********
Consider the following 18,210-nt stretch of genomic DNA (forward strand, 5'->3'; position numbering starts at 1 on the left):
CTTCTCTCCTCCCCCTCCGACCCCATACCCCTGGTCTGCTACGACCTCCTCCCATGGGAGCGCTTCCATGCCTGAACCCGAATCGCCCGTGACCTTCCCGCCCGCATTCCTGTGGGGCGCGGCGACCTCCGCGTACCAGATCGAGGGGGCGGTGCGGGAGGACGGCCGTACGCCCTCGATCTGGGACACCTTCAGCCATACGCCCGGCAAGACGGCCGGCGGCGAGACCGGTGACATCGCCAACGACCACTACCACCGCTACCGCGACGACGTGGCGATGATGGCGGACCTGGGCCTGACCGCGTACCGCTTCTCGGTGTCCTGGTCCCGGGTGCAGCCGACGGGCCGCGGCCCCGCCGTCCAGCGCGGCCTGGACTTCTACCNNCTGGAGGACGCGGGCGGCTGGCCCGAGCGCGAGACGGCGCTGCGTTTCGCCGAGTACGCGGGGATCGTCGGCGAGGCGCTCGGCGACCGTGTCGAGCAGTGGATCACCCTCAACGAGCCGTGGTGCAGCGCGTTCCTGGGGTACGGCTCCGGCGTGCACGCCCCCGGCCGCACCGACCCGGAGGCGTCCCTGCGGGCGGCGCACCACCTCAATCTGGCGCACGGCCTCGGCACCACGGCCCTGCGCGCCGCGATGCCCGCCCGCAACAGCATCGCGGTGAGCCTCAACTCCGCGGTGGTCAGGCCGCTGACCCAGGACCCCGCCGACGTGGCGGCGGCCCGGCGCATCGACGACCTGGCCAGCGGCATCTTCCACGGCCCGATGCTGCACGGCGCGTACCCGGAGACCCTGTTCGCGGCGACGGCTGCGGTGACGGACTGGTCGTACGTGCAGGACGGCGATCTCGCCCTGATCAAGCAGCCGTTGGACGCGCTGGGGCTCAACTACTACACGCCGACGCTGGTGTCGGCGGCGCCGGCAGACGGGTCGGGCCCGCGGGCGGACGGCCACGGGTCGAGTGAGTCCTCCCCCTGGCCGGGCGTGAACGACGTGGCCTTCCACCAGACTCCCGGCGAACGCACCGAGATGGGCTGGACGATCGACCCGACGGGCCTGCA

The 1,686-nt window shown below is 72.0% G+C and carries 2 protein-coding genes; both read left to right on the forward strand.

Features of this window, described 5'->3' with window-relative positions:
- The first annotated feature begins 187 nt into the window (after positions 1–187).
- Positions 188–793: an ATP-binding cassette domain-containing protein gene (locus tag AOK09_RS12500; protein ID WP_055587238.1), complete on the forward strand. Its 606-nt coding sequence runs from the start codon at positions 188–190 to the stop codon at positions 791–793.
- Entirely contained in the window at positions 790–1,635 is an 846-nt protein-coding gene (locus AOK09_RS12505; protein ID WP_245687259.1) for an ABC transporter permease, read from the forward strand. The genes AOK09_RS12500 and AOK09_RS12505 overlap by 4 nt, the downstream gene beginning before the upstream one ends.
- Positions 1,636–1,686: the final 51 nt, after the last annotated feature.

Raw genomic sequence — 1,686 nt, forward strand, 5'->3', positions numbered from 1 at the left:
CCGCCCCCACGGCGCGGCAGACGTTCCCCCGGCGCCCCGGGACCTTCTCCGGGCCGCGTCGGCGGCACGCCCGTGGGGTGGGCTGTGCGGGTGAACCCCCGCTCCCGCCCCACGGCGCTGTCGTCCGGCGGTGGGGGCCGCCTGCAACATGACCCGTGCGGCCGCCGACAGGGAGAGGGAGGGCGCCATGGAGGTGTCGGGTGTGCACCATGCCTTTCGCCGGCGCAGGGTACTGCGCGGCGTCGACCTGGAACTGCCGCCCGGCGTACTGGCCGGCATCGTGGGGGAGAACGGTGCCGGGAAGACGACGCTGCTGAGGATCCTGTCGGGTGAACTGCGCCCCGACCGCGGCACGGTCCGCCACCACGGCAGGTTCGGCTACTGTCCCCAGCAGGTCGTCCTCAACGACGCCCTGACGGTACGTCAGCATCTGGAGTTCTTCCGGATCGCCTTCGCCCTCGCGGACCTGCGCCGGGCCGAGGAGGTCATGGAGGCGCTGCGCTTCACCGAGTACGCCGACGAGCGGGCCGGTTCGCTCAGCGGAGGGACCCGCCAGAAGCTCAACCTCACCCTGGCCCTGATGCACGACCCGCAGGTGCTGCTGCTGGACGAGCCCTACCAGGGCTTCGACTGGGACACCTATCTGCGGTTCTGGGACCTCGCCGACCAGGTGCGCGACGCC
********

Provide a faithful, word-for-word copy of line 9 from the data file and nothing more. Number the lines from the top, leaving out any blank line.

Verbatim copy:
Raw genomic sequence — 1,686 nt, forward strand, 5'->3', positions numbered from 1 at the left: